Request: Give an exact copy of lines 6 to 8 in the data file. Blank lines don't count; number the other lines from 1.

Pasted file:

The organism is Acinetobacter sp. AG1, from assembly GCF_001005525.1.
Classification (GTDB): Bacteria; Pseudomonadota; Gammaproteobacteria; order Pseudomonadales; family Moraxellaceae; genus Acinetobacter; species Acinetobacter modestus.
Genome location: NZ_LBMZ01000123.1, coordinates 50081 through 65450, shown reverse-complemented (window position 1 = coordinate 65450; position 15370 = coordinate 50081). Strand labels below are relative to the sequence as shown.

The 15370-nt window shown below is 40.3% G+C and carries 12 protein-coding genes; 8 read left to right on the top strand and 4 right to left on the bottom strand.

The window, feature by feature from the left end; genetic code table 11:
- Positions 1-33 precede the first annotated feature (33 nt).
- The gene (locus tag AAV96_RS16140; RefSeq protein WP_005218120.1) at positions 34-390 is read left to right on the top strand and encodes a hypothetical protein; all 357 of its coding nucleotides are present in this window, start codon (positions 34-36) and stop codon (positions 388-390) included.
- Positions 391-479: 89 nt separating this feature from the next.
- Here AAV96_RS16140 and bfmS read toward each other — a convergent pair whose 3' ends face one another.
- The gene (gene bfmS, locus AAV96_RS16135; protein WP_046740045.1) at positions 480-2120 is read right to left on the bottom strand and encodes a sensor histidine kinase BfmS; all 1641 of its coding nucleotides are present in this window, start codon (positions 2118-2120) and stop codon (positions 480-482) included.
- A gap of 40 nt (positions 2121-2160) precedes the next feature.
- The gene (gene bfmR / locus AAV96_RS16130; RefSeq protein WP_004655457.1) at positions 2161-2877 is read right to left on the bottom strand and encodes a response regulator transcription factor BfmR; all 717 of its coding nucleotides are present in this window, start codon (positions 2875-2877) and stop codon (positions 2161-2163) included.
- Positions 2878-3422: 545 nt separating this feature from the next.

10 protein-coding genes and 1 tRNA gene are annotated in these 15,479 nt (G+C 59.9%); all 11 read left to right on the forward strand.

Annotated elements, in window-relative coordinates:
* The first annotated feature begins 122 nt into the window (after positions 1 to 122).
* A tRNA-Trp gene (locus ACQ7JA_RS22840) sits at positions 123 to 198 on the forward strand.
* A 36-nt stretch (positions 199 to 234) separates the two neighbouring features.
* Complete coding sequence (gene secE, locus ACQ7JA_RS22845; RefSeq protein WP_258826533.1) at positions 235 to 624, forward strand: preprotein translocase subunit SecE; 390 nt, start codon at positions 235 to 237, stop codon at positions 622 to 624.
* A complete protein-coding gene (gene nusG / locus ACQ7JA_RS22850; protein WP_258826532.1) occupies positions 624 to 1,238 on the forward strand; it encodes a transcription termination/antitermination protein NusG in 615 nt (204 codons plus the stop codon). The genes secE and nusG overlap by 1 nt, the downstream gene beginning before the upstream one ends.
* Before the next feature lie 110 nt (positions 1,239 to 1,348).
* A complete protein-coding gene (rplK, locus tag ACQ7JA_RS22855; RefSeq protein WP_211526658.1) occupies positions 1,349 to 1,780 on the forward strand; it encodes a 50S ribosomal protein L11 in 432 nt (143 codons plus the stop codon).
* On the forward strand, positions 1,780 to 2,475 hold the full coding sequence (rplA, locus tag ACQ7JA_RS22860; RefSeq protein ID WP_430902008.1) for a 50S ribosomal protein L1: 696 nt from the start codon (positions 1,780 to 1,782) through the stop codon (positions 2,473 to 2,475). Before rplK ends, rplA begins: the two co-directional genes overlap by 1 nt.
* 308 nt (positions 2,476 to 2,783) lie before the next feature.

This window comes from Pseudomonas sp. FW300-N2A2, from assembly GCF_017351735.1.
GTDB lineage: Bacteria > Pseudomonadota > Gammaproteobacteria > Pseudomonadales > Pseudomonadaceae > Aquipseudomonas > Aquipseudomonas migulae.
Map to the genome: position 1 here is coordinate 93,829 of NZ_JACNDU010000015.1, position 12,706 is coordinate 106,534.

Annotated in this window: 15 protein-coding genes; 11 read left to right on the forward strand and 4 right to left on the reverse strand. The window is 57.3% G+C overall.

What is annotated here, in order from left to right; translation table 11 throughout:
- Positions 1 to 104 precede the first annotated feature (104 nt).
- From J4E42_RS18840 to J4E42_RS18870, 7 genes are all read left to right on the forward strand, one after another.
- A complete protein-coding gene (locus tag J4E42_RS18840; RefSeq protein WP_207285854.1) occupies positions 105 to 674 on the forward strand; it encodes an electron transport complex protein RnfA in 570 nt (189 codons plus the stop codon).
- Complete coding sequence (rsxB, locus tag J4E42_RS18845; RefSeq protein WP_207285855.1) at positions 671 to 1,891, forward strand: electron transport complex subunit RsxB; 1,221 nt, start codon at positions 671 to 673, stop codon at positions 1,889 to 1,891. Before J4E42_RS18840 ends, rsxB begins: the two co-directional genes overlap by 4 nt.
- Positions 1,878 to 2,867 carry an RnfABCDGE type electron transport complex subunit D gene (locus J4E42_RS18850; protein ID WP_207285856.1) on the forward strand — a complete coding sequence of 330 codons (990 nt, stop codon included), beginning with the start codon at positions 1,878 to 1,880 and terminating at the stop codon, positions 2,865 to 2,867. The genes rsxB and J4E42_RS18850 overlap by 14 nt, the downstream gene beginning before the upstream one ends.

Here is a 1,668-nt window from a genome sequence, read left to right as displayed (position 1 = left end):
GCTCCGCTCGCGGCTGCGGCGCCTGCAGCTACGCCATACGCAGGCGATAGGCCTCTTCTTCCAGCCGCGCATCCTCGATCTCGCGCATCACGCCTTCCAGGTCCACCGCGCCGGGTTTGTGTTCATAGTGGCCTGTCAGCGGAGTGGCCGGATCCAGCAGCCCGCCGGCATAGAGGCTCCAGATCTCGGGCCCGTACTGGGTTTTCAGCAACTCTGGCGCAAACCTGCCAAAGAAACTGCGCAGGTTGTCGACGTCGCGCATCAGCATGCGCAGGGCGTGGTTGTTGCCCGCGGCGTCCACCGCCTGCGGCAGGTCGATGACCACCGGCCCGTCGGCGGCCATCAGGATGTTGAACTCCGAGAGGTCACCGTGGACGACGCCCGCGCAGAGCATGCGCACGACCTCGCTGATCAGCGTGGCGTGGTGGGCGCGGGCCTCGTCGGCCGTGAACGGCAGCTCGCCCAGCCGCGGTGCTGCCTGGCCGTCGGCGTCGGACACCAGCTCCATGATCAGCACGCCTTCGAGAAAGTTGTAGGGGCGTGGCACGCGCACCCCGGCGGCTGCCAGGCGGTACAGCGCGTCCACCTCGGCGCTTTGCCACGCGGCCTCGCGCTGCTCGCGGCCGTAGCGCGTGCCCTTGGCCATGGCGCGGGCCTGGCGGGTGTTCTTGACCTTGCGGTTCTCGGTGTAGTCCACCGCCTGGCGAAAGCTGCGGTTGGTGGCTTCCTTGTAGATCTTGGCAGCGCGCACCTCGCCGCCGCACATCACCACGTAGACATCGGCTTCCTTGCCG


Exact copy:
- Positions 1-33 precede the first annotated feature (33 nt).
- The gene (locus tag AAV96_RS16140; RefSeq protein WP_005218120.1) at positions 34-390 is read left to right on the top strand and encodes a hypothetical protein; all 357 of its coding nucleotides are present in this window, start codon (positions 34-36) and stop codon (positions 388-390) included.
- Positions 391-479: 89 nt separating this feature from the next.